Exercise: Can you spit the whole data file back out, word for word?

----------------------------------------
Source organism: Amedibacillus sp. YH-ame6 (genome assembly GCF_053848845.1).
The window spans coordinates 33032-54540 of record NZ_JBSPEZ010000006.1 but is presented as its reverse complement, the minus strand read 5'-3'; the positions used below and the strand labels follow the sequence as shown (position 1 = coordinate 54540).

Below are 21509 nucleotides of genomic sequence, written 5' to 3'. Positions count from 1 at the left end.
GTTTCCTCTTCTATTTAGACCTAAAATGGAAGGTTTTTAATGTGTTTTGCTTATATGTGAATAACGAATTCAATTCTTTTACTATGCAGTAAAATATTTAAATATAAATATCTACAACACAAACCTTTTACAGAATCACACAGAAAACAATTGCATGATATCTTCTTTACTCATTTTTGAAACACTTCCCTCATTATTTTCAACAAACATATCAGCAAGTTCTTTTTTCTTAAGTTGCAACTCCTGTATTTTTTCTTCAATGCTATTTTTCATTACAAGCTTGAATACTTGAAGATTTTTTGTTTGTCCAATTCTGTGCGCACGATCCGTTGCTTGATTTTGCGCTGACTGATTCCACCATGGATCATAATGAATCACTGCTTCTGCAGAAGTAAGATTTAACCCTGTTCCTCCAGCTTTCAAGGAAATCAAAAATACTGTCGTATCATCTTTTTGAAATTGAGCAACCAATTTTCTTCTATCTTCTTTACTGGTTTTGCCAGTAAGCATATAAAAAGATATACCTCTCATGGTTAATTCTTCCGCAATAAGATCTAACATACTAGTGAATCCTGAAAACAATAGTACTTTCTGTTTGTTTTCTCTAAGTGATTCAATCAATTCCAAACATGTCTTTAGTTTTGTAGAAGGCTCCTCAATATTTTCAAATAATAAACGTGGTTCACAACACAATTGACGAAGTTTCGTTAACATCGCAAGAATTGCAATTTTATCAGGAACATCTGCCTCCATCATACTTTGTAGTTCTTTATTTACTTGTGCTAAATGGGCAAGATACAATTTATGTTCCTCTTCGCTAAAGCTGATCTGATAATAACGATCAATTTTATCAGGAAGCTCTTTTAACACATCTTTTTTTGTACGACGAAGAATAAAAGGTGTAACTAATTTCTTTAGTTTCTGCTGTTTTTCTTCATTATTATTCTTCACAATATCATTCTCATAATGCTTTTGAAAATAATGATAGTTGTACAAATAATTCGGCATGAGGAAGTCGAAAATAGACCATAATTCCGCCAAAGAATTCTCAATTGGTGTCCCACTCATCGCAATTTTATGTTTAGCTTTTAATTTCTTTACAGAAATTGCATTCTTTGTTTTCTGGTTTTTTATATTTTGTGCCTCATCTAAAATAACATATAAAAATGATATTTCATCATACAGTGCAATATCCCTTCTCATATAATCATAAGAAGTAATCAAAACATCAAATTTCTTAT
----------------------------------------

Source organism: Amedibacillus sp. YH-ame6 (genome assembly GCF_053848845.1).
The window spans coordinates 33032-54540 of record NZ_JBSPEZ010000006.1 but is presented as its reverse complement, the minus strand read 5'-3'; the positions used below and the strand labels follow the sequence as shown (position 1 = coordinate 54540).

Below are 21509 nucleotides of genomic sequence, written 5' to 3'. Positions count from 1 at the left end.
GTTTCCTCTTCTATTTAGACCTAAAATGGAAGGTTTTTAATGTGTTTTGCTTATATGTGAATAACGAATTCAATTCTTTTACTATGCAGTAAAATATTTAAATATAAATATCTACAACACAAACCTTTTACAGAATCACACAGAAAACAATTGCATGATATCTTCTTTACTCATTTTTGAAACACTTCCCTCATTATTTTCAACAAACATATCAGCAAGTTCTTTTTTCTTAAGTTGCAACTCCTGTATTTTTTCTTCAATGCTATTTTTCATTACAAGCTTGAATACTTGAAGATTTTTTGTTTGTCCAATTCTGTGCGCACGATCCGTTGCTTGATTTTGCGCTGACTGATTCCACCATGGATCATAATGAATCACTGCTTCTGCAGAAGTAAGATTTAACCCTGTTCCTCCAGCTTTCAAGGAAATCAAAAATACTGTCGTATCATCTTTTTGAAATTGAGCAACCAATTTTCTTCTATCTTCTTTACTGGTTTTGCCAGTAAGCATATAAAAAGATATACCTCTCATGGTTAATTCTTCCGCAATAAGATCTAACATACTAGTGAATCCTGAAAACAATAGTACTTTCTGTTTGTTTTCTCTAAGTGATTCAATCAATTCCAAACATGTCTTTAGTTTTGTAGAAGGCTCCTCAATATTTTCAAATAATAAACGTGGTTCACAACACAATTGACGAAGTTTCGTTAACATCGCAAGAATTGCAATTTTATCAGGAACATCTGCCTCCATCATACTTTGTAGTTCTTTATTTACTTGTGCTAAATGGGCAAGATACAATTTATGTTCCTCTTCGCTAAAGCTGATCTGATAATAACGATCAATTTTATCAGGAAGCTCTTTTAACACATCTTTTTTTGTACGACGAAGAATAAAAGGTGTAACTAATTTCTTTAGTTTCTGCTGTTTTTCTTCATTATTATTCTTCACAATATCATTCTCATAATGCTTTTGAAAATAATGATAGTTGTACAAATAATTCGGCATGAGGAAGTCGAAAATAGACCATAATTCCGCCAAAGAATTCTCAATTGGTGTCCCACTCATCGCAATTTTATGTTTAGCTTTTAATTTCTTTACAGAAATTGCATTCTTTGTTTTCTGGTTTTTTATATTTTGTGCCTCATCTAAAATAACATATAAAAATGATATTTCATCATACAGTGCAATATCCCTTCTCATATAATCATAAGAAGTAATCAAAACATCAAATTTCTTAT